It might surprise you to hear that the U.S. military may be advancing the field of alternative fuels.
But rising petroleum costs and a desire to cut dependence on oil have pushed the military to take alternative biofuels very seriously. In fact, a recent Bloomberg interview shows that the Air Force plans to certify all of its aircraft models to burn biofuels, especially those derived from animal fats and plants, by 2013. That figure is three years ahead of previous targets.
While biofuels currently cost too much for the military to consistently use, officials feel they can "create a market," and drive down the price of such materials. In January, The New York Times reported that the military's current plans to use biofuels were unlikely to be cost-effective, but recent progress shows that may not be the case.
"Reliance on fossil fuels is simply too much of a vulnerability for a military organization to have," U.S. Navy Secretary Raymond Mabus said in an interview with Bloomberg. "We’ve been certifying aircraft on biofuels. We’re doing solar and wind, geothermal, hydrothermal, wave, things like that on our bases."
NPR has also reported that the Air Force and the Navy have been testing fuels based on plants and animal fats recently, and have been showing tremendous promise. Bloomberg shows that these fuels have other benefits than cost:
The armed forces say they’ve been successful testing fuels produced from sources as diverse as animal fat, frying oils and camelina, an oil-bearing plant that’s relatively drought- and freeze-resistant.
While the big problem right now is cost, a large military contract may be just what biofuel companies need to get off the ground. “You can’t take a 10-year contract from an American airline to the bank and get the financing that you need,” James Rekoske, vice president of renewable energy at Honeywell’s UOP unit told Bloomberg. “You can if you have a 10-year contract from the U.S. Navy.”
With money for more refineries, the price of these fuels may quickly decrease, according to NPR. Additionally, the government has begun to offer incentives for farmers who have begun to grow camelina, which is used for some fuels.
The military isn't the only organization thinking about the future. The Huffington Post's Rebecca Dolan detailed the airline industry's attempts to focus on biofuels, as companies also look to reduce emissions and dependency on oil.
Check out the slideshow below of some of the world's weirdest alternative fuels:
It may be technically possible to run your car on human fat, but it's a little creepy. Beverly Hills plastic surgeon Dr. Bittner took things a bit too far when he admitted to running his Ford SUV and his girlfriend's Lincoln Navigator on his patients' fat, reports Forbes. "The vast majority of my patients request that I use their fat for fuel--and I have more fat than I can use," Bittner wrote on his (now removed) site, lipodiesel.com. His actions far from impressed authorities, who began an investigation into his practice. He later left the country to take up volunteer work in Brazil.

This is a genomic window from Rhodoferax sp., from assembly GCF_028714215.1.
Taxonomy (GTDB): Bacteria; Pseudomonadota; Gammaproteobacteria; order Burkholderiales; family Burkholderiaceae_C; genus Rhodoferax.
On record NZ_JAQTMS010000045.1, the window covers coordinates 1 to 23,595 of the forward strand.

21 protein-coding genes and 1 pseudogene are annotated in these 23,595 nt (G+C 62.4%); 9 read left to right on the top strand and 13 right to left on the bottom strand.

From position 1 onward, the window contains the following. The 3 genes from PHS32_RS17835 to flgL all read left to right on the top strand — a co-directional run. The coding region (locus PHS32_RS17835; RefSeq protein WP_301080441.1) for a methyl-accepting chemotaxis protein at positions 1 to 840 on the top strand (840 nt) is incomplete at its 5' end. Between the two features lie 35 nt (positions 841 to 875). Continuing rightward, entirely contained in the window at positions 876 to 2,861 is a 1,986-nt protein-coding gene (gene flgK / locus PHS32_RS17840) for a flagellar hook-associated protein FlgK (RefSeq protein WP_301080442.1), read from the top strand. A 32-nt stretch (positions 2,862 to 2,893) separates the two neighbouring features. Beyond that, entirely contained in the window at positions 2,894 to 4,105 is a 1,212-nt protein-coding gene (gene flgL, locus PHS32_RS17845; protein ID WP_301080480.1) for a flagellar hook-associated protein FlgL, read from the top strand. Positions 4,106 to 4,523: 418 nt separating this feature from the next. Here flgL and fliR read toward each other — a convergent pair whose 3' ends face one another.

You should never drink alcohol and drive, but what about drive on alcohol power? In 2007, Sweden seized 185,000 gallons of alcohol, heated and converted it into biogas, and used it to power buses, trucks and a biogas train. According to the Associated Press, customs spokeswoman Ingrid Jerlebrink said, "We used to just pour it down the drain, but because of the increased volumes we had to look around for new solutions."
The New York Times reported in 2009 on a car that ran in part on biodiesel from chocolate waste. A team from the Warwick Innovative Manufacturing Research Center said it had built a Formula 3 car which ran not just on chocolate, but also featured car components made out of carrots, potato starch and flax fiber. Leader James Meredith said his goal was "to show what is possible. People love motor racing, and the trick is to do it in a more environmentally responsible manner. A racing car doesn't have to harm the planet."
French farmers are turning to the ultimate gastronomic-inspired fuel by running a few of their vehicles on duck fat, reports Reuters. The Dordogne-based farmers collect the duck fat from nearby restaurants and culinary businesses every two weeks. Other animal fat from pigs and cattle are added to the duck-like soup, which is then mixed in a 30 to 70 percent ratio with diesel. The jury is out on the ethics behind using animals for energy.
Since diapers hit the market in the 1940's, they've produced heaps of landwaste. But now, a Japanese firm might have come up with a solution by developing a new machine that converts adult diapers into biofuel. It takes only one day for this machine to process the diapers into compressed form, which can then be used in biomass gasifiers to generate energy, reports CNET.
From credit card statements to shredded government documents and unwanted cardboard, converting paper waste into fuel has huge energy-saving potential. In January 2010, Novozymes and Fiberight unveiled the world's first car to run on paper waste. The way it works is simple: After a sequence of pulping, pre-treatment and wash, enzymes turn the paper and cardboard waste into sugars that are then fermented into biofuel, reports Green Car Congress.
Faced with an escalating rabbit population in 2008, Stockholm city officials started churning the cotton tailed critters into biofuel to heat homes, says TIME. Animal rights groups expressed outrage over mincing rabbits for fuel. A total of one hundred thousand tons of raw animal material can generate enough heat for 11,000 homes a year.